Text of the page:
Fused Text Recogniser and Deep Embeddings Improve Word Recognition and Retrieval


Siddhant Bansal   Praveen Krishnan   C.V.Jawahar  

DAS 2020

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Recognition and retrieval of textual content from the large document collections have been a powerful use case for the document image analysis community. Often the word is the basic unit for recognition as well as retrieval. Systems that rely only on the text recogniser’s (OCR) output are not robust enough in many situations, especially when the word recognition rates are poor, as in the case of historic documents or digital libraries. An alternative has been word spotting based methods that retrieve/match words based on a holistic representation of the word. In this paper, we fuse the noisy output of text recogniser with a deep embeddings representation derived out of the entire word. We use average and max fusion for improving the ranked results in the case of retrieval. We validate our methods on a collection of Hindi documents. We improve word recognition rate by 1.4% and retrieval by 11.13% in the mAP.


Paper

  • Paper
    Fused Text Recogniser and Deep Embeddings Improve Word Recognition and Retrieval

    Siddhant Bansal, Praveen Krishnan and C.V. Jawahar
    DAS, 2020




    [Paper]       [Code]       [Demo]      


    Word Recognition in a nutshell

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    Word Retrieval in a nutshell

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    Results

    Word Recognition

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    Word Retrieval

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Learning Individual Speaking Styles for Accurate Lip to Speech Synthesis


Prajwal Renukanand*   Rudrabha Mukhopadhyay*   Vinay Namboodiri   C.V. Jawahar

IIIT Hyderabad       IIT Kanpur

CVPR 2020

[Code]   [Data]

Please click here to redirect to watch our video in Youtube.

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In this work, we propose a sequence-to-sequence architecture for accurate speech generation from silent lip videos in unconstrained settings for the first time. The text in the bubble is manually transcribed and is shown for presentation purposes.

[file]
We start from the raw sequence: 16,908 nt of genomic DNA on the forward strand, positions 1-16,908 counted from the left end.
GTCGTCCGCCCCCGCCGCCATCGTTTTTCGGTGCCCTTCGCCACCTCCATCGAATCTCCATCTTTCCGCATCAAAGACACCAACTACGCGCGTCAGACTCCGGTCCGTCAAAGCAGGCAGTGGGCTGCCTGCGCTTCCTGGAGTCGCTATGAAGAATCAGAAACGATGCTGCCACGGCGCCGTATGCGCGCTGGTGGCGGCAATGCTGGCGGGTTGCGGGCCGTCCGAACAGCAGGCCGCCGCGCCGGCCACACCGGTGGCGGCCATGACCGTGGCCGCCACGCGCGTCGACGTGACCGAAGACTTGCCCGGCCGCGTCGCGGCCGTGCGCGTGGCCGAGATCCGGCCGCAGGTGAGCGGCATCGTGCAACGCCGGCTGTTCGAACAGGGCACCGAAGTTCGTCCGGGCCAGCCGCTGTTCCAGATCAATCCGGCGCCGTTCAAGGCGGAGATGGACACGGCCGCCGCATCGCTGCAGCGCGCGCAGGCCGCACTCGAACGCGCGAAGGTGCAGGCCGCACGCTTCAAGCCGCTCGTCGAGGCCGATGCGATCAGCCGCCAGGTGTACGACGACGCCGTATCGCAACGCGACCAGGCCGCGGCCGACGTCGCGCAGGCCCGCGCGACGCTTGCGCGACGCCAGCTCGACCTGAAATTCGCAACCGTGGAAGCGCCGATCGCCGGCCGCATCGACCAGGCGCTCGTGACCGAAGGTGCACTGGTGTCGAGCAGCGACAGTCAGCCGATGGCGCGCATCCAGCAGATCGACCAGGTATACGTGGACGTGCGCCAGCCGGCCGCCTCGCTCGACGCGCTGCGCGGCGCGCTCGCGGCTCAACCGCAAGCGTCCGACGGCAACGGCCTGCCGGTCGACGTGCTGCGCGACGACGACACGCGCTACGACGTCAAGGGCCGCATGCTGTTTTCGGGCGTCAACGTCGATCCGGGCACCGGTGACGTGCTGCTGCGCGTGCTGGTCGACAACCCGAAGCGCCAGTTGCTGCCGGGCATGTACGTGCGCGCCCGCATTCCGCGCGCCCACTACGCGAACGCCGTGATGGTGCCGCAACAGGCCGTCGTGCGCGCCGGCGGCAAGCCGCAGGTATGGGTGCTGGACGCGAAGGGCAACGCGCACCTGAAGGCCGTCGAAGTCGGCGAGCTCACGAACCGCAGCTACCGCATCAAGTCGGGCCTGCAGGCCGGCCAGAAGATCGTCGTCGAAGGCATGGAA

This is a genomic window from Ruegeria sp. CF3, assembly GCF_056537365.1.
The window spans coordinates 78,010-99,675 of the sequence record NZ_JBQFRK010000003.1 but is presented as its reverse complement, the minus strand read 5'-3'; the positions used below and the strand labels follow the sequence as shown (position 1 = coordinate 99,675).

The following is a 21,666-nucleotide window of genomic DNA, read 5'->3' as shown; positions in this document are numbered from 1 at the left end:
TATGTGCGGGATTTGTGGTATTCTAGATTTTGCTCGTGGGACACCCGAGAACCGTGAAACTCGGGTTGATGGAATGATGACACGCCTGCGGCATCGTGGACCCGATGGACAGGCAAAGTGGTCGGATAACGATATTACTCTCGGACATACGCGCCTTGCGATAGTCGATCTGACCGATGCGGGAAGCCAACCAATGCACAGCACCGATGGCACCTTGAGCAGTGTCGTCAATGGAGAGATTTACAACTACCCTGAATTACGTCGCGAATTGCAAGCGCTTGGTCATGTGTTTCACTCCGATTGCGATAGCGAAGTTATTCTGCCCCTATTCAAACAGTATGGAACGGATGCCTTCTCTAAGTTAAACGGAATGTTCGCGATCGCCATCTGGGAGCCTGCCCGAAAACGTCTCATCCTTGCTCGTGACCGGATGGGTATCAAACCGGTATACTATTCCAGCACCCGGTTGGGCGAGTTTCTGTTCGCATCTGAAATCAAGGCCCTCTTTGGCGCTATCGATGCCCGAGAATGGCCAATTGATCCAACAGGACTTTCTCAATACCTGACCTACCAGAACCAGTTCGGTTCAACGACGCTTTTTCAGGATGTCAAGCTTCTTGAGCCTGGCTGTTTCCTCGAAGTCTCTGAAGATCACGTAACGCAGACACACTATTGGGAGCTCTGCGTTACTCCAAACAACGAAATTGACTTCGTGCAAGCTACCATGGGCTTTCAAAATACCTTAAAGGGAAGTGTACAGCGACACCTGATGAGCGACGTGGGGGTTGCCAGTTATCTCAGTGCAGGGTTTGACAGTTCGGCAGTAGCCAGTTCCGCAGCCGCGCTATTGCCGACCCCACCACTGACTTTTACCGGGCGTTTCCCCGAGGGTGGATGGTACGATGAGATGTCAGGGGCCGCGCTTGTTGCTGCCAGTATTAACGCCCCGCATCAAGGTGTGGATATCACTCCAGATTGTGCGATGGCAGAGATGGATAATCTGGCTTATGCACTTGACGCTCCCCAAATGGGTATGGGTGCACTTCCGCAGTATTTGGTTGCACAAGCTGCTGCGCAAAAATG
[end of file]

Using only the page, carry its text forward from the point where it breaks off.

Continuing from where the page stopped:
Abstract

Humans involuntarily tend to infer parts of the conversation from lip movements when the speech is absent or corrupted by external noise. In this work, we explore the task of lip to speech synthesis, i.e., learning to generate natural speech given only the lip movements of a speaker. Acknowledging the importance of contextual and speaker-specific cues for accurate lip reading, we take a different path from existing works. We focus on learning accurate lip sequences to speech mappings for individual speakers in unconstrained, large vocabulary settings. To this end, we collect and release a large-scale benchmark dataset, the first of its kind, specifically to train and evaluate the single-speaker lip to speech task in natural settings. We propose an approach to achieve accurate, natural lip to speech synthesis in such unconstrained scenarios for the first time. Extensive evaluation using quantitative, qualitative metrics and human evaluation shows that our method is almost twice as intelligible as previous works in this space.


Paper

  • Paper
    Learning Individual Speaking Styles for Accurate Lip to Speech Synthesis

    Prajwal Renukanand*, Rudrabha Mukhopadhyay*, Vinay Namboodiri and C.V. Jawahar
    Learning Individual Speaking Styles for Accurate Lip to Speech Synthesis, CVPR, 2020 (Accepted).
    [PDF] |

    @InProceedings{Prajwal_2020_CVPR,